In general, Karen Cullotto believes exposure to media violence harms children and will affect the way children behave. She expresses the need for parents to intervene with their child’s relationship to technology. Karen Cullotto is a writer for the Chicago Tribune. Cullotto’s argument will help strengthen my paper as I analyze the significant role that the media has on children’s behavior and desensitization of real life violence due to large scale media exposure. Salter, Mark B. “The Geographical Imaginations of Video Games: Diplomacy, Civilization, America’s Army and Grand Theft Auto IV.” Geopolitics. 16.2. (2011): 359-88. Academic Search Complete. Web. 7 November 2012. In “The Geographical Imaginations of Video Games: Diplomacy, Civilization, America’s Army and Grand Theft Auto IV,” Mark Salter discusses the role of violent video games in today’s society.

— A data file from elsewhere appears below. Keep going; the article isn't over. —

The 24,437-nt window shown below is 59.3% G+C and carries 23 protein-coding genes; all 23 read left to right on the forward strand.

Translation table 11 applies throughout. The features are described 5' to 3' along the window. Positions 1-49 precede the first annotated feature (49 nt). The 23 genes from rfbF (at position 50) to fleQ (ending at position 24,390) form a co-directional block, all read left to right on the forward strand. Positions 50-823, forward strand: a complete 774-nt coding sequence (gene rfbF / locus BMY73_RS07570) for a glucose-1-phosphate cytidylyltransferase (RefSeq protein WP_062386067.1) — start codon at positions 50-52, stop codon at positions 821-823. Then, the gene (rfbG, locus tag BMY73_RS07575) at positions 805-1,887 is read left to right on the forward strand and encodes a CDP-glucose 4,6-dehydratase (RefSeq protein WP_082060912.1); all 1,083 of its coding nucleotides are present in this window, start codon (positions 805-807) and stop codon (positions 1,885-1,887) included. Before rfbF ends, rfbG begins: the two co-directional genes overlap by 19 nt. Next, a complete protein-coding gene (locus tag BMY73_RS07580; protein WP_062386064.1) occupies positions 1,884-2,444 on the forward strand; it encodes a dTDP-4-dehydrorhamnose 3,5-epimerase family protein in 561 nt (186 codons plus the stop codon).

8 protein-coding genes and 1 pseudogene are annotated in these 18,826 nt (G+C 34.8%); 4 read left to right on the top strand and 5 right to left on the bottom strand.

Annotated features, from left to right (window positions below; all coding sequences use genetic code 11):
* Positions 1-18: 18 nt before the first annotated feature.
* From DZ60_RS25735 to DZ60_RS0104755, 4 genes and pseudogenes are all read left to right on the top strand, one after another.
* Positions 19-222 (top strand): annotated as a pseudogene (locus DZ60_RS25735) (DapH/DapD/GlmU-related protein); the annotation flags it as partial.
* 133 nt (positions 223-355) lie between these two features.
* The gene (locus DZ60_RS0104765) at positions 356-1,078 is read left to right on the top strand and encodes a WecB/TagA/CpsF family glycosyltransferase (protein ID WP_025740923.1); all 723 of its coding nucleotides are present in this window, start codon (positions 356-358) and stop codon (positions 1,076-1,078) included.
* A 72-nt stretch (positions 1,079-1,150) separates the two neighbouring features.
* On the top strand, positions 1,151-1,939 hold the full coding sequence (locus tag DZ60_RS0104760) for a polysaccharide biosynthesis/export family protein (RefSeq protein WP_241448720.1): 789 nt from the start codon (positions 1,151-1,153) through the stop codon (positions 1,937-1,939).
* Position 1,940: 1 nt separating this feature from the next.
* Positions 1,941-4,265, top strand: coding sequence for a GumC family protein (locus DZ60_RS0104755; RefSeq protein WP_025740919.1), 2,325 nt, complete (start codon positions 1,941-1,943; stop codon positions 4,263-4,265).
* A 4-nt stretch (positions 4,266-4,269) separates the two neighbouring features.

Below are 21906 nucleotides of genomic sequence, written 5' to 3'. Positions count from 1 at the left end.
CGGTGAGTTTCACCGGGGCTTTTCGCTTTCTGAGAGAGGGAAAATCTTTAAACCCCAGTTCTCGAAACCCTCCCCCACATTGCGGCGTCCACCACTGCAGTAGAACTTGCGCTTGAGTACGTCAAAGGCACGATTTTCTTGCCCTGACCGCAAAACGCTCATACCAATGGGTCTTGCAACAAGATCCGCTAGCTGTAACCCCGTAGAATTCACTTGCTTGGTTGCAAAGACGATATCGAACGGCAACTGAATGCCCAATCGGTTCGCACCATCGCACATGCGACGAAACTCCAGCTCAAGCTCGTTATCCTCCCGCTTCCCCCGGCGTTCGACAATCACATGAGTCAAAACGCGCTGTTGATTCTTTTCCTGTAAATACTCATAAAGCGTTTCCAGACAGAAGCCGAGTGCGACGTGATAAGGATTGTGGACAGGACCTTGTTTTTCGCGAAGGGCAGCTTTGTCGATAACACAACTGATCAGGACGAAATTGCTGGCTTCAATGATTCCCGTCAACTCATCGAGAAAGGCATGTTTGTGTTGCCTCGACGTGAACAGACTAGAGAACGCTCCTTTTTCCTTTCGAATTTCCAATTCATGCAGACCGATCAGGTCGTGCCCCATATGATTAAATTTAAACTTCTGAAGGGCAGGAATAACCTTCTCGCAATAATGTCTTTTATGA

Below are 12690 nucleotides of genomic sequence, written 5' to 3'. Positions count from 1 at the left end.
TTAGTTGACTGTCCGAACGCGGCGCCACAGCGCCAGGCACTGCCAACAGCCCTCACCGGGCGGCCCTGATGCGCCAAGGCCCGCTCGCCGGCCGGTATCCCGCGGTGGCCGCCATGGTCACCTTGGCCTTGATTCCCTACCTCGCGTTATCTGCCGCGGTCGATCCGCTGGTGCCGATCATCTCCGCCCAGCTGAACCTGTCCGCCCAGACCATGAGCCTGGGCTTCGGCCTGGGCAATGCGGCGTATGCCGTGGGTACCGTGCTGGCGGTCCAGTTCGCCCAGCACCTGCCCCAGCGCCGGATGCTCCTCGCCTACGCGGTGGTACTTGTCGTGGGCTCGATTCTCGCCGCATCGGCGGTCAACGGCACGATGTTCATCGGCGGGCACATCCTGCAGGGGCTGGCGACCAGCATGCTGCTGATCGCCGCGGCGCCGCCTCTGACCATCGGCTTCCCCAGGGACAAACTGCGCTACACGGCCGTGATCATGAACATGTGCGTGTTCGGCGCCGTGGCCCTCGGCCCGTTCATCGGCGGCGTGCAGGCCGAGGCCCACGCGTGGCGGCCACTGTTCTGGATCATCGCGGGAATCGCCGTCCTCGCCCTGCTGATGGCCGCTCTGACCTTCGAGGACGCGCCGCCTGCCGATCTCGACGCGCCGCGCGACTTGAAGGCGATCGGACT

In particular, he focuses on Grand Theft Auto. Grand Theft Auto, such as the title suggests, is a video game in which the main character’s task is to complete illegal missions through violence and theft. Salter provides evidence of the video games popularity, and also elaborates on the effects it has on its players. Salter’s main argument revolves around video game players and their lack of sensitivity to violence after engaging in a land of imagination. He argues that video games hide the truth of violence because there is no physical pain or emotion involved. Although he believes the graphics and designs are very realistic, he addresses the fact that violence in video games is not relatable to reality. However, players become desensitized to violence. Mark Salter works at the University of Ottawa publishing articles and essays on politics. Salter’s article gives a detailed analysis of the primary source that I have chosen. Salter’s argument supports my claim that violence in video games desensitizes individuals to real life violence.